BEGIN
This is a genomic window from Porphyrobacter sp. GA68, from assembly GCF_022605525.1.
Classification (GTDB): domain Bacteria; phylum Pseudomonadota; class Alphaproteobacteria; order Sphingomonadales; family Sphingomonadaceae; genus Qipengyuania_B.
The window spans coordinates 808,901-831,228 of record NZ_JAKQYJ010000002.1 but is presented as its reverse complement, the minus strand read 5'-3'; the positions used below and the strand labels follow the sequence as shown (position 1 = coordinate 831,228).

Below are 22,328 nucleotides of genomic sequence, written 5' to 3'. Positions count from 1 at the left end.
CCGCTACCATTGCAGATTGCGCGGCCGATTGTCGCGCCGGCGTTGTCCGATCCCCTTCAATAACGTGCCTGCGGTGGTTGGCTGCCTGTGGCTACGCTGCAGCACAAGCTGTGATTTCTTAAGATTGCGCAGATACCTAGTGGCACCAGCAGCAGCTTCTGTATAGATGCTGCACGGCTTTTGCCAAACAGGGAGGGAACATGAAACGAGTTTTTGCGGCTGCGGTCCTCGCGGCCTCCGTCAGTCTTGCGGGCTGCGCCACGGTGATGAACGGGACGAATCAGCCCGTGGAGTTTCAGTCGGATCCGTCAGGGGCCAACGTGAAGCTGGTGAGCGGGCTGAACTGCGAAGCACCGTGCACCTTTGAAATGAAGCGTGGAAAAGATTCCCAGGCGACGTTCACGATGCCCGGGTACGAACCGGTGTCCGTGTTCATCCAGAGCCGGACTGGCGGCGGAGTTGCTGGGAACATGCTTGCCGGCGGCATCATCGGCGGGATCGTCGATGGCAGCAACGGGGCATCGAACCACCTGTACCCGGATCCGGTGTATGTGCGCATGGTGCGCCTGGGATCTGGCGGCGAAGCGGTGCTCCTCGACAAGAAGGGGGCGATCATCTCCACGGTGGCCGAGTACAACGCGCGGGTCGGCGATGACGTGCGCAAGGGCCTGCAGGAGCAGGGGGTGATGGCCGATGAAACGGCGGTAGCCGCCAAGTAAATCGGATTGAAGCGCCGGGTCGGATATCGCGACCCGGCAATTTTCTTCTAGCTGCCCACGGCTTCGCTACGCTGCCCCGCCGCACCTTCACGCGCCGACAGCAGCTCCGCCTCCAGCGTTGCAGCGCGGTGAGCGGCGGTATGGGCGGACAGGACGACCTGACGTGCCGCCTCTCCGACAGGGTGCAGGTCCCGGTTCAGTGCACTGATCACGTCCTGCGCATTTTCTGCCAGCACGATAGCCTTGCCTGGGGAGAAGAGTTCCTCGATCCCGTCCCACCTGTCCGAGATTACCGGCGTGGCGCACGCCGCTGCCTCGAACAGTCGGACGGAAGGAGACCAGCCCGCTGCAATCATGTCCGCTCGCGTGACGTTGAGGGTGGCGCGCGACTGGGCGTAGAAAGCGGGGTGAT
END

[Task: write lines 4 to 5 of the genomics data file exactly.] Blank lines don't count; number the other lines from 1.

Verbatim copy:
Below are 22,328 nucleotides of genomic sequence, written 5' to 3'. Positions count from 1 at the left end.
CCGCTACCATTGCAGATTGCGCGGCCGATTGTCGCGCCGGCGTTGTCCGATCCCCTTCAATAACGTGCCTGCGGTGGTTGGCTGCCTGTGGCTACGCTGCAGCACAAGCTGTGATTTCTTAAGATTGCGCAGATACCTAGTGGCACCAGCAGCAGCTTCTGTATAGATGCTGCACGGCTTTTGCCAAACAGGGAGGGAACATGAAACGAGTTTTTGCGGCTGCGGTCCTCGCGGCCTCCGTCAGTCTTGCGGGCTGCGCCACGGTGATGAACGGGACGAATCAGCCCGTGGAGTTTCAGTCGGATCCGTCAGGGGCCAACGTGAAGCTGGTGAGCGGGCTGAACTGCGAAGCACCGTGCACCTTTGAAATGAAGCGTGGAAAAGATTCCCAGGCGACGTTCACGATGCCCGGGTACGAACCGGTGTCCGTGTTCATCCAGAGCCGGACTGGCGGCGGAGTTGCTGGGAACATGCTTGCCGGCGGCATCATCGGCGGGATCGTCGATGGCAGCAACGGGGCATCGAACCACCTGTACCCGGATCCGGTGTATGTGCGCATGGTGCGCCTGGGATCTGGCGGCGAAGCGGTGCTCCTCGACAAGAAGGGGGCGATCATCTCCACGGTGGCCGAGTACAACGCGCGGGTCGGCGATGACGTGCGCAAGGGCCTGCAGGAGCAGGGGGTGATGGCCGATGAAACGGCGGTAGCCGCCAAGTAAATCGGATTGAAGCGCCGGGTCGGATATCGCGACCCGGCAATTTTCTTCTAGCTGCCCACGGCTTCGCTACGCTGCCCCGCCGCACCTTCACGCGCCGACAGCAGCTCCGCCTCCAGCGTTGCAGCGCGGTGAGCGGCGGTATGGGCGGACAGGACGACCTGACGTGCCGCCTCTCCGACAGGGTGCAGGTCCCGGTTCAGTGCACTGATCACGTCCTGCGCATTTTCTGCCAGCACGATAGCCTTGCCTGGGGAGAAGAGTTCCTCGATCCCGTCCCACCTGTCCGAGATTACCGGCGTGGCGCACGCCGCTGCCTCGAACAGTCGGACGGAAGGAGACCAGCCCGCTGCAATCATGTCCGCTCGCGTGACGTTGAGGGTGGCGCGCGACTGGGCGTAGAAAGCGGGGTGAT